I haven’t enjoyed “monk and hooligan” Poulenc’s multifaceted Piano Concerto (1949) as much before. It’s a mishmash piece though: the first movement embraces insouciant tune, then a nod to Mozart followed by a suggestion of primetime TV weepy music, a whole range of things … Brahmsian chords, portentous brass-writing. If structure may not be Monsieur Poulenc’s forte you do get a lot of intriguing ideas, and the remaining movements don’t cease the expression and the fun.

Between them, Mark Bebbington and Jan Latham-Koenig do a brilliant job, the Royal Philharmonic Orchestra in complete cooperation, and they all go on to star in Concert champêtre (1928), written for harpsichordist Wanda Landowska, and made available to pianists a year later, music that is again restless and ‘cut and paste’ in style, ‘sonatas and interludes’ before John Cage got there. Whether Concert champêtre comes across better with a harpsichord I know not, for – and while stressing the performers here are blameless, giving their all with virtuosity and consideration – the piece to my mind has very little to offer, and that is its one fascination.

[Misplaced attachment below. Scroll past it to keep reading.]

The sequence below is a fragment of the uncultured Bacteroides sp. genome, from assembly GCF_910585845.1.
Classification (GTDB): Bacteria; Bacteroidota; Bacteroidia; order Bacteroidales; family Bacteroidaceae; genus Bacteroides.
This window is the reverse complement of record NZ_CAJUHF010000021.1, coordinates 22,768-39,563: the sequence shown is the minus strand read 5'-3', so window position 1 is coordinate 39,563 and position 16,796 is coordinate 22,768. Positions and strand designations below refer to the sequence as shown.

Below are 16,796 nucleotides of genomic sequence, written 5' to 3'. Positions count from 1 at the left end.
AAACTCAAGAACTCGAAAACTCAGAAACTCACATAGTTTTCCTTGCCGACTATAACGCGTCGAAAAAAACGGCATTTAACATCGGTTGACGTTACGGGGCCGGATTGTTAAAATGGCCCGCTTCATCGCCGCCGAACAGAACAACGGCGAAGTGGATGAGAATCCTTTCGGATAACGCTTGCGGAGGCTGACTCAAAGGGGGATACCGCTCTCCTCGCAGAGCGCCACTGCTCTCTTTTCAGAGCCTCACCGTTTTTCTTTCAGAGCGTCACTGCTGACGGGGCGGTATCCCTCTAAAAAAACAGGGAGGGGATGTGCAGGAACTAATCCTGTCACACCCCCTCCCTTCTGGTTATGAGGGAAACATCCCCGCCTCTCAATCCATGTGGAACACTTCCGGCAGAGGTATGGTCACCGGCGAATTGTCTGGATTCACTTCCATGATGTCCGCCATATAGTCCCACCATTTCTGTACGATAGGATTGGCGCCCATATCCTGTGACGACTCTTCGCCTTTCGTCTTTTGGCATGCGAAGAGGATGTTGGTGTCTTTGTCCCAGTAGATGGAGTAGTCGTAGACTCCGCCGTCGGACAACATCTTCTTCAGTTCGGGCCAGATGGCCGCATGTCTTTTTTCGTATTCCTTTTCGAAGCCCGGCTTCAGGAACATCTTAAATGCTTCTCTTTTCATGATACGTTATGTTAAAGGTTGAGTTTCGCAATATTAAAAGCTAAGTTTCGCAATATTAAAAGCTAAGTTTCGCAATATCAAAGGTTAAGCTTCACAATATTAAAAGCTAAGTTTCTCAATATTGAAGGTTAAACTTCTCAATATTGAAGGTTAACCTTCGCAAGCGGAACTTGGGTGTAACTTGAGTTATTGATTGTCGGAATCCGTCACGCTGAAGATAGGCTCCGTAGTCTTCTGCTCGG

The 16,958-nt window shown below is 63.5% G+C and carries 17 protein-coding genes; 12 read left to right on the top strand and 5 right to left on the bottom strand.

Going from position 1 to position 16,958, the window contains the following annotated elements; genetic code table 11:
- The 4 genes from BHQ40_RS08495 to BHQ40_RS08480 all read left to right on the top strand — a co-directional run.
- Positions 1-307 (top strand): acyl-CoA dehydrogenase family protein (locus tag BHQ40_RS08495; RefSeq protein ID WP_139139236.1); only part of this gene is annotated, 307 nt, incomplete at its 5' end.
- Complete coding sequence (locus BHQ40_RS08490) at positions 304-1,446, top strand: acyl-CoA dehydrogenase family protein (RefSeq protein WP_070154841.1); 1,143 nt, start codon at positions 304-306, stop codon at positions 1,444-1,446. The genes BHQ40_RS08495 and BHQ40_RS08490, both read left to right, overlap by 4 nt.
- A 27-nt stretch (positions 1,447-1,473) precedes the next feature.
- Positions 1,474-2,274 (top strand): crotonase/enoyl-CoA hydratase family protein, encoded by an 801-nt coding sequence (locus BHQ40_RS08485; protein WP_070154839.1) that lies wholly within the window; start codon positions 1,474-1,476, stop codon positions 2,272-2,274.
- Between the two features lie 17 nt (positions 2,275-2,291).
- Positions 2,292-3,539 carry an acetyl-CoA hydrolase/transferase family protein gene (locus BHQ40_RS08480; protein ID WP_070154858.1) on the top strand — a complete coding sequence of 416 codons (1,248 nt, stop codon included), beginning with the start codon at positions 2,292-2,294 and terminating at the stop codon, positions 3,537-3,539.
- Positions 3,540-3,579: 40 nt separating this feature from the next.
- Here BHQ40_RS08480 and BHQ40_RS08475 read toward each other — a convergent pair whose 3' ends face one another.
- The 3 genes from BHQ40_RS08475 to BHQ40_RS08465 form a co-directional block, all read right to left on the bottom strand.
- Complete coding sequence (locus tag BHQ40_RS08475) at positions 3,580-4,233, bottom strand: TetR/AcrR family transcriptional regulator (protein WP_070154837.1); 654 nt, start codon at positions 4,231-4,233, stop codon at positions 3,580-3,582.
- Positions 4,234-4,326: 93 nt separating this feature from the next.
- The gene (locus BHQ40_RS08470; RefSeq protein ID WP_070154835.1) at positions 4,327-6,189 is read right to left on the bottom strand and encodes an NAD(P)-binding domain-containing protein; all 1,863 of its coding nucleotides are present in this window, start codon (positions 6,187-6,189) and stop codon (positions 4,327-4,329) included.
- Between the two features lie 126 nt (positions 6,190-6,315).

Interspersed with these concertante works are Poulenc chamber creations: the Trio for Piano, Oboe & Bassoon, and the Sonata for Oboe & Piano, with John Roberts (oboe, Principal, Royal PO) and bassoonist Jonathan Davies (Principal, London PO). Two of London’s finest, together with Bebbington, make a strong case for these pithy pieces. Resonus RES10256.

Bebbington on Classical Source (selection):